Artvoice: Buffalo's #1 Newsweekly
Home Blogs Web Features Calendar Listings Artvoice TV Real Estate Classifieds Contact
Previous story: Buffalo International Film Festival: Week Two
Next story: The Burning Plain

Where The Wild Things Are

Director Spike Jonze spent the better part of six years working to turn Maurice Sendak’s famous illustrated children’s classic, Where the Wild Things Are, into a motion picture, encountering and overcoming design problems, financial delays, and the skepticism and objections of studio executives. Wild Things’ lengthy and difficult gestation has been extensively covered. But the primary obstacle to its transfer to the screen was probably more basic: the original material.

Jonze himself reportedly questioned the feasibility of adapting the much-loved picture story when he was first urged by Sendak to accept the assignment. He’s been described by Saki Kuafo in a New York Times Magazine article as telling Sendak that he couldn’t think of a way to adapt a 10-sentence picture book as a feature film.

Eventually he relented and what he and writer Dave Eggers came up with is nothing if not interesting. Whether it’s successful, especially in appealing to nine-year-olds like its protagonist Max, is another, quite different question. As in the original, Max (Max Records) angrily escapes from a difficult home situation and sails off to an island inhabited by big, upright “monsters” who pronounce him their king.

One of the filmmakers’ thematic emphases is the similarity of an unruly, id-driven nine-year-old boy and these monsters, who are childlike but capable of terrifying violence (almost none of which occurs on-screen).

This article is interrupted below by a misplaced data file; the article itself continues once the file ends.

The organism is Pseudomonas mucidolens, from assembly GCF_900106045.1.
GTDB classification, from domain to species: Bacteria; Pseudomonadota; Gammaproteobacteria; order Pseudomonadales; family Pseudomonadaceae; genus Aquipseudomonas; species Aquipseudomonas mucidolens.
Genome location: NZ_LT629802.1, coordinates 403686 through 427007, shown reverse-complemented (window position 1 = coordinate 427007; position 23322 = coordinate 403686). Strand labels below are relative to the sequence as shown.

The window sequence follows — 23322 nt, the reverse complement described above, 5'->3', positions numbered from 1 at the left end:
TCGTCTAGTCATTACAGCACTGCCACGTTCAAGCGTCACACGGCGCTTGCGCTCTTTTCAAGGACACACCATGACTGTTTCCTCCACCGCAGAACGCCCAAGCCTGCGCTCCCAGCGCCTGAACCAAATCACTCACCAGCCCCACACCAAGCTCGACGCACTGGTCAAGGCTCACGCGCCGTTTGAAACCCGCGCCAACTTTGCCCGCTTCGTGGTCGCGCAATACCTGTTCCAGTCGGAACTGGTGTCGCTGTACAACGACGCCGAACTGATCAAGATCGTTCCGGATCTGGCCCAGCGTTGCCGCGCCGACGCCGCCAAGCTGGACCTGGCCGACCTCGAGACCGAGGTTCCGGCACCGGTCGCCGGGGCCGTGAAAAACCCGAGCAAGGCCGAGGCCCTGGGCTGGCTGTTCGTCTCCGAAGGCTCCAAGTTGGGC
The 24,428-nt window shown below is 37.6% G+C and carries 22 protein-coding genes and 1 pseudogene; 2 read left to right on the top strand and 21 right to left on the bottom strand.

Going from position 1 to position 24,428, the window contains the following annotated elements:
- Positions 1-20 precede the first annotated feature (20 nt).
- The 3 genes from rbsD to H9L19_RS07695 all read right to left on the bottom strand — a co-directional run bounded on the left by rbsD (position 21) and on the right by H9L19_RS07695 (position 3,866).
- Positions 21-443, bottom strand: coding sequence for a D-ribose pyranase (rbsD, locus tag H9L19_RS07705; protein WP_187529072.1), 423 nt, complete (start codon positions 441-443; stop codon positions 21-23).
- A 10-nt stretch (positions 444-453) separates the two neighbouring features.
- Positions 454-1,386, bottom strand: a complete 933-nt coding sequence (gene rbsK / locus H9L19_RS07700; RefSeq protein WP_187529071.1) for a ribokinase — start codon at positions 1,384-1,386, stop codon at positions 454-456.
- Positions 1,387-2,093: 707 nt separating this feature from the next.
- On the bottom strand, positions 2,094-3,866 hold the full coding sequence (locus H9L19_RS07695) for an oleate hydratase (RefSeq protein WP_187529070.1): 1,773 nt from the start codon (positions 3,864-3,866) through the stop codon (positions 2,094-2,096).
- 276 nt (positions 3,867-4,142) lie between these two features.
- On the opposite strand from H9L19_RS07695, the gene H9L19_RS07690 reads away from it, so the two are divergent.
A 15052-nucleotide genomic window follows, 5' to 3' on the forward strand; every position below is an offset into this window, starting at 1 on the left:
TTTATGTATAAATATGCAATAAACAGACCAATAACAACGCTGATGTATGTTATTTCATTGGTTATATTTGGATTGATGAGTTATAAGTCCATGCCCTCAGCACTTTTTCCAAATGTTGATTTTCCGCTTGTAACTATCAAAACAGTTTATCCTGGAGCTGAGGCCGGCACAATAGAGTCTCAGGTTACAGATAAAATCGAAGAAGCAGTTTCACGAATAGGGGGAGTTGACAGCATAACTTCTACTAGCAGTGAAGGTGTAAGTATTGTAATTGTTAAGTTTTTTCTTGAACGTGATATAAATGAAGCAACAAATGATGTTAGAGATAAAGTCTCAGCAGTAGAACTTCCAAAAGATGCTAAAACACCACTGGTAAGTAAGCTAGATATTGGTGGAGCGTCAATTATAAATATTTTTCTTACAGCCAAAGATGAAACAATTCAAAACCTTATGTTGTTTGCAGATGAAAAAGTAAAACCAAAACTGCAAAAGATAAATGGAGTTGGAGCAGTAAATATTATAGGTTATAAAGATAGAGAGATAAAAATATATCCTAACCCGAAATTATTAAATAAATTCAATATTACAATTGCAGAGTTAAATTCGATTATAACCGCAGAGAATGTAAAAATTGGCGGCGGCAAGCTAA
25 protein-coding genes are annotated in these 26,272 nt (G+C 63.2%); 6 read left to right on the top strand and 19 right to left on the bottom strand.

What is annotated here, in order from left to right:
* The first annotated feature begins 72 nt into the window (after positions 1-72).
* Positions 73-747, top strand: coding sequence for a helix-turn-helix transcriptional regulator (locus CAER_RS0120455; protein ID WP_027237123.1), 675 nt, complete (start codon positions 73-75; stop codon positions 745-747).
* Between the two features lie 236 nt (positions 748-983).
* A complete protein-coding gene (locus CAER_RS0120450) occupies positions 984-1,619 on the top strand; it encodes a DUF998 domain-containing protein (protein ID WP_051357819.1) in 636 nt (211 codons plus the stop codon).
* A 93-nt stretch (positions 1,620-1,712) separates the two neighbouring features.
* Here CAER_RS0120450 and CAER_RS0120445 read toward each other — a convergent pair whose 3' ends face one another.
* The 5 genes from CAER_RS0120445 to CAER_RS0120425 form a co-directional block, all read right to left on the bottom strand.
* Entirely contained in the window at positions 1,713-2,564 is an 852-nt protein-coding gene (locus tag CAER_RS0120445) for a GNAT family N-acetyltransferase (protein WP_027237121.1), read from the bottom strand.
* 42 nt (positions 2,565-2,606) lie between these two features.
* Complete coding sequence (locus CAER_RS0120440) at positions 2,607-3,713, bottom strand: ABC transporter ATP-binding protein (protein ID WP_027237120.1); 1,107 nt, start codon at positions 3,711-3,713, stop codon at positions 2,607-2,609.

This may have been implicit in Sendak’s work, but it’s much more palpable in the movie, which also has increasingly ominous overtones. Max’s chief relationship on the island is with Carol (voiced by James Gandolfini), a giant panda-like creature whose conflicted emotions swing between communal yearnings and angry resentments.

Jonze has found and skillfully showcased one splendid resource, young Records, who gives one of the most sensitive performances by a child in recent memory, subtle yet vibrant.

Jonze and Eggers have tried to balance their film’s tense, dark tenor with a sentimental strain. They’re not entirely successful. My guess is that Wild Things is more likely to appeal to the kind of young adults so much in evidence at this week’s local preview than the children who loved the book.

george sax

Watch the trailer for Where The Wild Things Are

Current Movie TimesFilm Now PlayingThis Week's Film ReviewsMovie Trailers on AVTV
Too Long In The Dark - the movie, film, video & television blog

blog comments powered by Disqus